Despite having very dense urban centre, the Esterel Côte d’Azur FLAG teritory also has many natural areas and a rich fisheries heritage. The coastline is dynamic and heavily influenced by tourism with sailing, yachting, diving, and fishing (both professional and sport) being prominent activities.
Fisheries activities have been long rooted in the FLAG area and, present in both its coastal waters and lagoons, are still closely associated with the local heritage. Indeed, it is the second French Mediterranean production area, hosting both fishing activities and shellfish farming.
The coastal area of the Mediterranean Pyrenees is defined by the presence of and connections between the land and sea, resulting in a remarkable geological, environmental and economic landscape. The area boasts strong tourist attractiveness, cultural and gastronomical traditions, and unique environmental assets which are monitored closely by local and national scientific research institutions.
The Morlaix FLAG comprises three communities, each with several municipalities. The capital city is Morlaix which has over 15 000 inhabitants. Agricultural is the area’s predominant industry and is made up of numerous small to medium size businesses. Fishing, a secondary sector in the area, mainly involves inshore fishing activities (75% of all local vessels)
Maritime activities (fishing, aquaculture, harbour and nautical activities) are at the heart of the economy of the FLAG area which also includes renewable marine energies, coastal agriculture (mainly vegetables), and strong tourism activities based on remarkable landscapes. The territory features a very active cultural life.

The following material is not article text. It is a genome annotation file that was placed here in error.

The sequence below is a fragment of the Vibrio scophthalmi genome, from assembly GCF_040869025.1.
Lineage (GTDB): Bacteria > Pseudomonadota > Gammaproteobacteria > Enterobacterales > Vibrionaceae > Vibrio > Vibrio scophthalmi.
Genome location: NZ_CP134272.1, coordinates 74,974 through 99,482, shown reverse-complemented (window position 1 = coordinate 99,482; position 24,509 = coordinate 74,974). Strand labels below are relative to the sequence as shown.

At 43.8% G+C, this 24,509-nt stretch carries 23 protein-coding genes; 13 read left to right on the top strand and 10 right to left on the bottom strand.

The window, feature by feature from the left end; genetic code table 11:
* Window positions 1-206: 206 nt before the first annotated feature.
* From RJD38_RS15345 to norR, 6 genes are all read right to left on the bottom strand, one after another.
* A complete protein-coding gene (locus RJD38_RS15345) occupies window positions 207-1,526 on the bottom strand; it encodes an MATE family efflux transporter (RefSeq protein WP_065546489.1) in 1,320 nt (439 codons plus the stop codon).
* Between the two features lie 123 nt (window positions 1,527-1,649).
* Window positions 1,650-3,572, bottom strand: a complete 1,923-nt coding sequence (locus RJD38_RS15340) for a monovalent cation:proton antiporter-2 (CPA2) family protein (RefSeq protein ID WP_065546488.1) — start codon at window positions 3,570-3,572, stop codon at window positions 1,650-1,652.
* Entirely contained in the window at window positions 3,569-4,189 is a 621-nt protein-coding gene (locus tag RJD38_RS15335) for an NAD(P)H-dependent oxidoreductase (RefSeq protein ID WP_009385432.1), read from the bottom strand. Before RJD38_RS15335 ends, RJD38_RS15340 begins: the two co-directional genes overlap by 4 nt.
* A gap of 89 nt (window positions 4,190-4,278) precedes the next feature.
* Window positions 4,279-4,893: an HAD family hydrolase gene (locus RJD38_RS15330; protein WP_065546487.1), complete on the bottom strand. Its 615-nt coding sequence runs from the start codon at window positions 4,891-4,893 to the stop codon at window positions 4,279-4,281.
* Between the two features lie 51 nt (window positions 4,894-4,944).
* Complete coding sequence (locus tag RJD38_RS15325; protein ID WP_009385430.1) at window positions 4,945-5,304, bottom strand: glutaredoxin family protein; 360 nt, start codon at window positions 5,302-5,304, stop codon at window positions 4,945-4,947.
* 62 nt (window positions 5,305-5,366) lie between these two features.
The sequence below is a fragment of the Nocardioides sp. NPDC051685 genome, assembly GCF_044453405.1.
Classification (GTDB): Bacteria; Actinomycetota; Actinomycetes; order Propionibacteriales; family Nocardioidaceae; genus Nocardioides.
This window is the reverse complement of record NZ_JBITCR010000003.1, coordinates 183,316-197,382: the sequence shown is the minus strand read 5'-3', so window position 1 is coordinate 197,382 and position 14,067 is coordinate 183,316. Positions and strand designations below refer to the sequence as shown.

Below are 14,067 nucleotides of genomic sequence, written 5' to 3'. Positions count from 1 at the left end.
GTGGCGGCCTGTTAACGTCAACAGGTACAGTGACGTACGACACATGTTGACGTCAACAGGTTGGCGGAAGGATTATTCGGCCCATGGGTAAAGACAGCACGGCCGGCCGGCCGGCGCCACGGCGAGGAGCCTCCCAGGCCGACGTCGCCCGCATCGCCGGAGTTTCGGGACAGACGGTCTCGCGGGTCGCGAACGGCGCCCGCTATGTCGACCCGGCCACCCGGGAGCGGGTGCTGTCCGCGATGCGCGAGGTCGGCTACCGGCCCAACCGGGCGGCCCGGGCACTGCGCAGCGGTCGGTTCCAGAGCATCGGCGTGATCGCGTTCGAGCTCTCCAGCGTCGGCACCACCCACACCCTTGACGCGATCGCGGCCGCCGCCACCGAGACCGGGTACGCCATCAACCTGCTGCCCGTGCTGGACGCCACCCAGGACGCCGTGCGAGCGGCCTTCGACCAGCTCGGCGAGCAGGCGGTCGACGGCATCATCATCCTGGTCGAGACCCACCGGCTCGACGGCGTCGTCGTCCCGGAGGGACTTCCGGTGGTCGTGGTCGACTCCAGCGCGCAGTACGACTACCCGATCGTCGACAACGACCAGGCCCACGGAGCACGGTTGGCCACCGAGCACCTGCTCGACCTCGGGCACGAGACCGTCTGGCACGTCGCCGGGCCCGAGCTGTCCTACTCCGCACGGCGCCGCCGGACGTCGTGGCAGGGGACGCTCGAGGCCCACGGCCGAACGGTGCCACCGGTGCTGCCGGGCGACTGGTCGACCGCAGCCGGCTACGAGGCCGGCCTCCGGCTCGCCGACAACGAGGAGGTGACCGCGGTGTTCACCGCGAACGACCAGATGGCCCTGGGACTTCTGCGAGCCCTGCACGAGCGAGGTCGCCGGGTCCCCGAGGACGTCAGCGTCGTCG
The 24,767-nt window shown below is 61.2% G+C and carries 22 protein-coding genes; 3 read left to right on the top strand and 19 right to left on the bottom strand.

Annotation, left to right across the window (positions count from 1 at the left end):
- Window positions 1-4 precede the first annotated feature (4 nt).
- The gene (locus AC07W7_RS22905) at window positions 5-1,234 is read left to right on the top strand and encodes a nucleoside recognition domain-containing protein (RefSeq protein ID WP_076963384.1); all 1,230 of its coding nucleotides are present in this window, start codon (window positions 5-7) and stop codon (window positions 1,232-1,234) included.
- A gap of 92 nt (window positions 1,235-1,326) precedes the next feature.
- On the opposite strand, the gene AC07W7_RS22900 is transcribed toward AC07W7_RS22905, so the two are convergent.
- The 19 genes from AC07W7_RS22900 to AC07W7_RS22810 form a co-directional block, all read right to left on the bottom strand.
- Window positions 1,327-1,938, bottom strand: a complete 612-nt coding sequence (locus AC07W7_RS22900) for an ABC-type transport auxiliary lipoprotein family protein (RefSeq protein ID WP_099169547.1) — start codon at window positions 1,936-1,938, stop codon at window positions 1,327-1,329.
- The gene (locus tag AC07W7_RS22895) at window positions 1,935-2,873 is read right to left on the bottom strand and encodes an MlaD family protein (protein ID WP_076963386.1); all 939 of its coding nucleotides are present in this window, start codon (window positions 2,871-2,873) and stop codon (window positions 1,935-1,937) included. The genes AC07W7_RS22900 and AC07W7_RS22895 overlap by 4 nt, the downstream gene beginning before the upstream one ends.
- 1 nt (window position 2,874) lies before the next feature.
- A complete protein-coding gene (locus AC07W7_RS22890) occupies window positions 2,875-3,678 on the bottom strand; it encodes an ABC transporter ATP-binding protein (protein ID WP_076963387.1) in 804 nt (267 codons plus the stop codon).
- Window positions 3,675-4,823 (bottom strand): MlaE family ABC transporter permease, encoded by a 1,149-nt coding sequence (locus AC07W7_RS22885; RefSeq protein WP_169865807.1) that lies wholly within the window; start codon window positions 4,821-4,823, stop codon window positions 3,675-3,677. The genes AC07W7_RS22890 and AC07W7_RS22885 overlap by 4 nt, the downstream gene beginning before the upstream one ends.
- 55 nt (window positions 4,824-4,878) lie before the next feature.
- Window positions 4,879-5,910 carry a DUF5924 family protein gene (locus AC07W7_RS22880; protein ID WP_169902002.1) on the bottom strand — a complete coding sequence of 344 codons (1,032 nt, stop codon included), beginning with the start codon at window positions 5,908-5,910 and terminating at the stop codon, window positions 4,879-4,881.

With its 460km of coastline, made up of harbours, bays, cliffs and long beaches, the West Normandy FLAG area has a wealth of coastal resources. It is an area with an important primary sector and a high production of fish and shellfish.
The Fecamp FLAG is situated in the east of Normandy and comprises a coastline of 30km, cliffs typical of the Albatre region and two neighbouring valleys of Valmont and Ganzeville which stretch 20km inland. The town of Fecamp was built in conjunction with the expansion and development of the areas sea fishing, processing and shipbuilding industries.
The fisheries, aquaculture and harvesting activities in the area allow a varied product offer: mussels, shellfish, fish and marine plants. This rich area, both ecologically and culturally, must manage its resources in a sustainable way.
The Opale Coast FLAG area has 76 500 inhabitants and covers the ‘Communauté d'agglomération du Boulonnais,’ an intercommunal centred on the city of Boulogne-sur-Mer, the largest fishing port in France which lands over 35 000 tonnes annually.